What’s New in CISA’s Zero Trust Model V2.0?

CISA Cybersecurity Zero Trust

By Sara Mosley and Danny Toler

Danny and Sara Biographies

On April 11, 2023, Cybersecurity and Infrastructure Security Agency (CISA) published its updated Zero Trust Maturity Model v2.0. The document represents the first formal update since the ZTMM was issued in September 2021, in response to Executive Order (EO) 14028 “Improving the Nation’s Cybersecurity.”

Having participated in the evolution of the Zero Trust Maturity Model (ZTMM), we offer some observations and insights to help federal agencies put Version 2.0 into perspective. Notably, the model should not be viewed as prescriptive, strict requirements, but instead as a general guide to help agencies successfully develop and implement their Zero Trust Architecture (ZTA) and adopt a continuous improvement mindset to their cybersecurity posture. The model does not prescribe specific steps toward a static date of achieving Zero Trust.

It is also important to note that the model encourages incremental, horizontal progress across all pillars, rather than vertically within select pillars, resulting in optimal protection of the data, systems, and services facing the broadest range of threats.

Greater Clarity and an Additional Stage

There are several key changes to the ZTMM document, starting with the model itself. CISA added a new stage, “Initial,” to the maturity model and revised the criteria for each stage. According to CISA, these maturity stages are dynamic, so planned progress from stage to stage may shift in scope over time.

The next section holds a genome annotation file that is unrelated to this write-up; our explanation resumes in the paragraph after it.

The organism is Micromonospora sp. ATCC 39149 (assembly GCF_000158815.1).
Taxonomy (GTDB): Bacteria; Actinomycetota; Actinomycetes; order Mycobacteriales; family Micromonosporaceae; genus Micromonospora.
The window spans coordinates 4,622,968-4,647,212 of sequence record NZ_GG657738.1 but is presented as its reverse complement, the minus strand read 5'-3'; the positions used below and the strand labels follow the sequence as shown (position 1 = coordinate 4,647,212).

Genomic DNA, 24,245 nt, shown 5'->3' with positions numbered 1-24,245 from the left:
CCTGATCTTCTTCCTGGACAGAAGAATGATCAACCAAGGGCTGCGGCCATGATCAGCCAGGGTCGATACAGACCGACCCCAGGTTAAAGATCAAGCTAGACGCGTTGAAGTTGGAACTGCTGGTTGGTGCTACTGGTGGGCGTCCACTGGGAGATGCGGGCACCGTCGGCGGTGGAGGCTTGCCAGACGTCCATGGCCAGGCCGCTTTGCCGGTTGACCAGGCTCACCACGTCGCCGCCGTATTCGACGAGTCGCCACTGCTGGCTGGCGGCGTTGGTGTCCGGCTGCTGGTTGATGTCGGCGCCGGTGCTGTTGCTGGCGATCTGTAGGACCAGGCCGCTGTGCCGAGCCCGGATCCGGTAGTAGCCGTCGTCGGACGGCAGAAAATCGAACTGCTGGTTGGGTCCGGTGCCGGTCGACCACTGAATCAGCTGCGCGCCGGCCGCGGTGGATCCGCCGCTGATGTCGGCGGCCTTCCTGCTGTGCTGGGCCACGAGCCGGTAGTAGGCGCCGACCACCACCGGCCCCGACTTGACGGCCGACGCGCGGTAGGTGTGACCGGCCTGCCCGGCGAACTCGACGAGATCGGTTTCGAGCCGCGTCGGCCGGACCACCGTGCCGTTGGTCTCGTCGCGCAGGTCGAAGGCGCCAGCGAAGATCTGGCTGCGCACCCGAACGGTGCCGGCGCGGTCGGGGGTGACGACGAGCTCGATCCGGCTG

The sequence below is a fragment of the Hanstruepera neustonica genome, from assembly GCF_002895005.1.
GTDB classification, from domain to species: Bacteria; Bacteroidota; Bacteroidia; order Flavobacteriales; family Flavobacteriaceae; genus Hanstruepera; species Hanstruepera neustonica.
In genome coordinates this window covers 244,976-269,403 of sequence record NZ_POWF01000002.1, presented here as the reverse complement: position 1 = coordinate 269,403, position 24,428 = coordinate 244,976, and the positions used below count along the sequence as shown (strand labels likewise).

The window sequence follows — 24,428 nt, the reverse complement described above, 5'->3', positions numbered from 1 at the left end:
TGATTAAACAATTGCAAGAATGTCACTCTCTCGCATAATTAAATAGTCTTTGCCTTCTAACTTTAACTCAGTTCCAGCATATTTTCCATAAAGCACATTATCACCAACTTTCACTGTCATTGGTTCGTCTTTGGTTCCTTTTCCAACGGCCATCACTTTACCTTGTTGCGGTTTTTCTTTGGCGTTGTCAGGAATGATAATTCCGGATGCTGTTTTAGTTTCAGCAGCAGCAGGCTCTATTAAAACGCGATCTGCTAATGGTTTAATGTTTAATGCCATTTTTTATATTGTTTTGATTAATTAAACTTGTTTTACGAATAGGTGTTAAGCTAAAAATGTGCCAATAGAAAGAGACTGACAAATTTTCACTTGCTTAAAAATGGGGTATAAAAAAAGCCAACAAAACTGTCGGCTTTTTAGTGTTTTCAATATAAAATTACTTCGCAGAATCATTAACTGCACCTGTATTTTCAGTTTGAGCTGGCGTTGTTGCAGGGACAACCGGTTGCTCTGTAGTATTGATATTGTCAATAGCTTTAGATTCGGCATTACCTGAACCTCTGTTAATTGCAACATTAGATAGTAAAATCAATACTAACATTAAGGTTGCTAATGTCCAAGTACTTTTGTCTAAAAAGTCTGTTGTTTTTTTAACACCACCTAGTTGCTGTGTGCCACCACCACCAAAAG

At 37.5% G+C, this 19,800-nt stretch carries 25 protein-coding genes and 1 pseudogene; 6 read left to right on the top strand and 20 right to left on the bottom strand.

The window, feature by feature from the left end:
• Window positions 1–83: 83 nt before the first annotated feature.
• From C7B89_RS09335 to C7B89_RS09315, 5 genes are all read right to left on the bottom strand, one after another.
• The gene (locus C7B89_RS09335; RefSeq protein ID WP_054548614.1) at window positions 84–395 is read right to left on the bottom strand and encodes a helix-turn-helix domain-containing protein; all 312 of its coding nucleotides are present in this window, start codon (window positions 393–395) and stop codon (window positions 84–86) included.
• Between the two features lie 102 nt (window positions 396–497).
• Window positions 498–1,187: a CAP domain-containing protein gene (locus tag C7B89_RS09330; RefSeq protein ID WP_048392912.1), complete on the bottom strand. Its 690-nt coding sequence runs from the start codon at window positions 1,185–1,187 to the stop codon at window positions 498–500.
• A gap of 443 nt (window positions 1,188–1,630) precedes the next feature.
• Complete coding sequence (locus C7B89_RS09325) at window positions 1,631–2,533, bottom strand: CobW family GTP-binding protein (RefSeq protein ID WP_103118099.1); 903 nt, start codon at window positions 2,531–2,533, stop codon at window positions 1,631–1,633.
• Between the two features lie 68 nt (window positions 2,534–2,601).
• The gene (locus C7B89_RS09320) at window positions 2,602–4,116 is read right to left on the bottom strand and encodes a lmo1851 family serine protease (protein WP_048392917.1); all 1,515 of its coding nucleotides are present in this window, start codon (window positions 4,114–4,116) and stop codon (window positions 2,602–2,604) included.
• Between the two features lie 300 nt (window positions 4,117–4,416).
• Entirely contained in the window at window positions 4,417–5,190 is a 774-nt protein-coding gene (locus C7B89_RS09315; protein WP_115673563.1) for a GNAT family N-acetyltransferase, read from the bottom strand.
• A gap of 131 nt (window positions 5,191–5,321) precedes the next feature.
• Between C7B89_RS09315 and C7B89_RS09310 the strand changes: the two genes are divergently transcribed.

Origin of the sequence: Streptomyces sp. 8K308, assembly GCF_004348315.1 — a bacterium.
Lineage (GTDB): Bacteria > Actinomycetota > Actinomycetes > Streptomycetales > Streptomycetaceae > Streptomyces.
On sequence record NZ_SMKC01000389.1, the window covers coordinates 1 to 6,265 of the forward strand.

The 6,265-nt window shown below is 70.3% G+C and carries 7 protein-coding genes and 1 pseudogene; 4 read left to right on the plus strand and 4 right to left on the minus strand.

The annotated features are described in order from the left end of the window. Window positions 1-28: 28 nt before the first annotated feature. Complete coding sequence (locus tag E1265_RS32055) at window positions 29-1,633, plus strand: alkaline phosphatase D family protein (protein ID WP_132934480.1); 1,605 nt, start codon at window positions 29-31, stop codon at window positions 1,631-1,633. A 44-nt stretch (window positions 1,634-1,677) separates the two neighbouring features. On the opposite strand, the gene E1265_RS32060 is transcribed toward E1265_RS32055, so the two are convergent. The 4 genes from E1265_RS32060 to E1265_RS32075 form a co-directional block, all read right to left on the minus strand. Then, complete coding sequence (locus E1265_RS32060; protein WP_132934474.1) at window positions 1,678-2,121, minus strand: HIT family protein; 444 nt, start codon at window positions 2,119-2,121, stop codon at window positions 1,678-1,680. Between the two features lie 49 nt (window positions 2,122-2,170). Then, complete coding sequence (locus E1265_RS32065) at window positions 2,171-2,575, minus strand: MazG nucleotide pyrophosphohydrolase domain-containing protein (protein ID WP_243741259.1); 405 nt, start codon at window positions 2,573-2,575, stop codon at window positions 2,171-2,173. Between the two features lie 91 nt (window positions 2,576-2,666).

Within each of the ZTMM’s five pillars: Identity, Devices, Networks, Applications and Workloads, and Data, the ZTTM v2.0 offers greater clarity through specific descriptions of the four stages of ZTA: traditional, initial, advanced, and optimal. These stages help federal agencies assess their current state and better understand what they must do to optimize their ZTA.

CISA has added new and updated functions for each maturity stage. One of the major points emphasized throughout the document is the need for automated and dynamic processes. In fact, at every stage of maturity, including initial, automated processes and systems are mentioned as criteria for meeting the maturity goals.

Another key theme is the need for cross-pillar integration, starting in the initial maturity stage. CISA states that federal agencies should expect that required levels of effort and realized benefits will significantly increase as Zero Trust maturity progresses across and within pillars. Acuity’s experience demonstrates that cross-pillar integration is integral to achieving Zero Trust.

Changes within the 5 Pillars

As stated above, CISA made several changes within the pillars. Here’s a quick breakdown:

Identity Pillar

CISA added Access Management, a new function that provides criteria for least privilege and continuous validation of access to resources. This distinction calls out Authorization as a separate function from Authentication, a key to implementing least privilege access.

Devices Pillar

In this pillar, CISA takes a realistic view of the challenges agencies face for both on-premises and cloud asset management of government-owned and personal devices. CISA advises that devices should encompass all virtual and network assets, including end-user and machine-to-machine devices.